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We also want to show you some of the exciting development of new access products to get your input on where we are going. All participants will be entered into a raffle and four lucky winners will be selected on July 10th. To get more details about the interview and to sign up, please send an email to unarlabs gmail. You will be ready for a break and a little fun after all those workshops, seminars and business meetings.
Below are some activities and events that take place during the convention. For more fun ideas, see Convention Tours, the Recreation Zone and the agendas of the many affiliates and groups for more mixers, luncheons and parties. Come spend a relaxing evening with us before the busyness of convention week begins. Be entertained by our DJ, Phil Farda.
Buy a drink or two at the cash bar and enjoy some snacks as you say hello to old friends and meet some new ones. If you're lucky, you just might win a fabulous door prize! We're looking forward to greeting you and getting your week in Rochester off to a great start! Join Joel Snyder for the audio-described screening of the Academy award winning best picture "Green Book," a biographical comedy-drama film directed by Peter Farrelly. Important Tour Information: Please read the following information completely. It will answer many of your tour-related questions and will help you have a more enjoyable tour experience.
Should you not be present at the convention the day after the tour, or if the convention has ended, please call the Minneapolis office by July 31st to arrange for a refund via check or credit card. A huge thank you to JP Morgan Chase for their diamond sponsorship, because of their generosity tour pricing was significantly reduced. This tour is not wheelchair accessible. You will be immersed into the 19th century as you explore this living, breathing historic village. Guests will spend the day interacting and learning through hands-on activities and experiences, tasting, touching, and smelling your way through history.
Activities include: period dressed, knowledgeable interpreters escorting you through the entire village on a guided trolley tour. Visiting our stateof-the-art facility, the John. Wehle Gallery where you will be welcomed by our Lead Curator, Patricia Tice before experiencing our 'Working like a Dog' exhibit as well as our 'Victoria's Closet' exhibit to learn about the fashion and the origins of these extraordinary garments — maybe even trying them on.
During luncheon you will also have the chance to taste 19th-century beer recipes, as well as Heritage Chocolate recipes! There will be time to visit the gift shop and bakery. Climb on board and enjoy a narrated tour of the rich history of the "Flower City. No stopping. Join your pals on a narrated three-hour Erie Canal boat cruise.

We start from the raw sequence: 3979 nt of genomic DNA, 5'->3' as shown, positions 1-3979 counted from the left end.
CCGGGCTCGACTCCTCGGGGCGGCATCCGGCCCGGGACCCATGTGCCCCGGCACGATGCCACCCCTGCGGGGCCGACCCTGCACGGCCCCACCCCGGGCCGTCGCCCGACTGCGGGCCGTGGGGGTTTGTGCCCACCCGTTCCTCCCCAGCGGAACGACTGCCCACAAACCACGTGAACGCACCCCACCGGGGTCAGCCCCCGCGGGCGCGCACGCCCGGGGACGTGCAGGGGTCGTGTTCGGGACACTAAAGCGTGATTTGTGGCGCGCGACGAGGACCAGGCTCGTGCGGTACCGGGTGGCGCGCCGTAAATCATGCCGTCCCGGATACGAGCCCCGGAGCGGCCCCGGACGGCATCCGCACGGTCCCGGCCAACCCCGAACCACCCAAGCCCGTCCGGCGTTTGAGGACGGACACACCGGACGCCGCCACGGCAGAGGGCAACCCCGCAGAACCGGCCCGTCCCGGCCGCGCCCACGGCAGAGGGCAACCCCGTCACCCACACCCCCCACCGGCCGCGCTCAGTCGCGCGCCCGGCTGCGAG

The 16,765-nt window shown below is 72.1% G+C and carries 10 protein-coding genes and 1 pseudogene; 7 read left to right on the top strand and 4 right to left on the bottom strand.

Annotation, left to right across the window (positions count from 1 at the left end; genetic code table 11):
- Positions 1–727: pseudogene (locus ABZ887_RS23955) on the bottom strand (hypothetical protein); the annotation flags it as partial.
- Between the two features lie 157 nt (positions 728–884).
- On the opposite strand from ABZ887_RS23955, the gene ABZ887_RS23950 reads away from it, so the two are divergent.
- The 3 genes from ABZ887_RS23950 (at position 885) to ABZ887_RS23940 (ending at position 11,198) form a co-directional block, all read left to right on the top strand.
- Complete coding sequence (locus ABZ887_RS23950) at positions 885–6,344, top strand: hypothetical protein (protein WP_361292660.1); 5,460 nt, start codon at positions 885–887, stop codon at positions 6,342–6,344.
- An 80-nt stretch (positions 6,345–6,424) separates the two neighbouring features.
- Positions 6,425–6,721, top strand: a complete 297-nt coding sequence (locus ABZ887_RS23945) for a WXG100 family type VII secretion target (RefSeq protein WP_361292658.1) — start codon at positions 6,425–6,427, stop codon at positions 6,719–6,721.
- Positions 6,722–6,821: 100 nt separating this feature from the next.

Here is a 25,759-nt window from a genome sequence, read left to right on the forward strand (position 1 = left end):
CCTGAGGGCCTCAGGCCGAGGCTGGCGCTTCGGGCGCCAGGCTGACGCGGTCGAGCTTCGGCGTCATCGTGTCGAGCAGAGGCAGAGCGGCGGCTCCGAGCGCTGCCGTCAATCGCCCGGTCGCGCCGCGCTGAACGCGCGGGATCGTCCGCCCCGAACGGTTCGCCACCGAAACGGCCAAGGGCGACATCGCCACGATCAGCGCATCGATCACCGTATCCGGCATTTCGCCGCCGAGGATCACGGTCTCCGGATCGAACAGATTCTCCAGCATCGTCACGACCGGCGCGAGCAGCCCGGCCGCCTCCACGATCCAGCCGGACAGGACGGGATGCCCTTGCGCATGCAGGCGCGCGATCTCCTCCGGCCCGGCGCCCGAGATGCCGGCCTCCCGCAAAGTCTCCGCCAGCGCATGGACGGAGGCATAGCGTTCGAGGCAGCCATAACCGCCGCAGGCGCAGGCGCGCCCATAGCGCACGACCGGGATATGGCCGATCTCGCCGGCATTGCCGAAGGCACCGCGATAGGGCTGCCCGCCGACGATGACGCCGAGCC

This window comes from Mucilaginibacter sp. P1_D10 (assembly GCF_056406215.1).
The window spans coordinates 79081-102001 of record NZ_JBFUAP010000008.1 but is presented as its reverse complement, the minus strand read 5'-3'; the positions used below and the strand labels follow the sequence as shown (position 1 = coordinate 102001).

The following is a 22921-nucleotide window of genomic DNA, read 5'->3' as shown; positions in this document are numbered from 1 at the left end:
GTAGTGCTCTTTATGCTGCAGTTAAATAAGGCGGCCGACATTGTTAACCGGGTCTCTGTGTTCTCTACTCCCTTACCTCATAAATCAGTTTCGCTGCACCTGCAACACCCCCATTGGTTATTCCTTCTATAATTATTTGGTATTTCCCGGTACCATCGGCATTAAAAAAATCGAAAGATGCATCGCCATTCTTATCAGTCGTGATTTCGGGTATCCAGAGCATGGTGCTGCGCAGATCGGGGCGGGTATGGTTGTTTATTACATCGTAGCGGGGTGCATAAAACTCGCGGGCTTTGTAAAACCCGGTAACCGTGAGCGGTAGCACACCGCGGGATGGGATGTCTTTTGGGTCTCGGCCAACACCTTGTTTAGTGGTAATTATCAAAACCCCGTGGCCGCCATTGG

Our group will take over the entire boat, the Colonial Belle. We will be served a plated dinner with a cash bar available. Explore the Erie canal including a trip through the famous locks. There will be times during the tour when everyone will be asked to sit down, as the song says "Low bridge, ev'rybody down". What a great start to convention week. Travel to Cooperstown and the Baseball Hall of Fame. You will be able to touch the plaques of each player selected for the Hall of Fame.
Enjoy a hands-on tour of uniforms, bats, gloves, balls and other gear used throughout the years. Listen to recordings of famous moments in baseball history including Hank Aaron's th home run, Jackie Robinson's appearance on first base for the Brooklyn Dodgers and Lou Gehrig's farewell speech. We'll sit-down to share a movie showing many of the baseball greats and their reactions to the game; this movie will bring a smile to your face and a tear to your eye.
The tour will include time for souvenir shopping. The bus ride will be long but we will keep you entertained with audio and video clips, games and snacks. This tour will involve a lot of walking in a very crowded museum. If you have difficulty keeping up with a large group in this type of environment, this tour isn't for you.
Boxed breakfast and a late afternoon meal included. Portions of this tour are not wheelchair accessible, there is walking from the museum to the Leroy house plus throughout the venues. You will find out why they came from New York City and settled here. Displays include an 's open hearth kitchen, a 's kitchen, land office sitting rooms and the LeRoy family bedrooms. It has a large back porch and beautiful gardens. Why did the inventor sell his rights to Jell-O and who bought the rights and made millions of dollars.
What happened to the Jell-O factory in LeRoy. What do brain waves and Jell-O have in common? There is also a great gift shop with lots of Jell-O branded items and memorabilia. Transportation Exhibit On the Road. The transportation exhibit is in the basement of the Jell-O Gallery and houses eleven vehicles. The exhibit starts with an ox cart and finishes with a Cadillac that was driven by a woman in LeRoy. You will also have the opportunity to see and touch sleighs and horse drawn carriages. We will stop for dinner on the way back to the hotel. This tour will require a lot of walking, the gallery is quite large, very echoey and open, you must be able to keep up with the group, there is no seating.
Gift shops. This tour involves a lot of walking with minimal places to sit. Exclusive, hands-on tour of the only museum in the world dedicated to the study of play, and home to the world's largest collection of toys, dolls, games, and video games. Break off into guided groups to explore The Strong - from the world's largest pop-up story book, where you can try to pull King Arthur's sword from the stone or spin the wheel on a whaling boat, to a superhero exhibit where you can try on capes, play a memory game, and be zapped with super strength.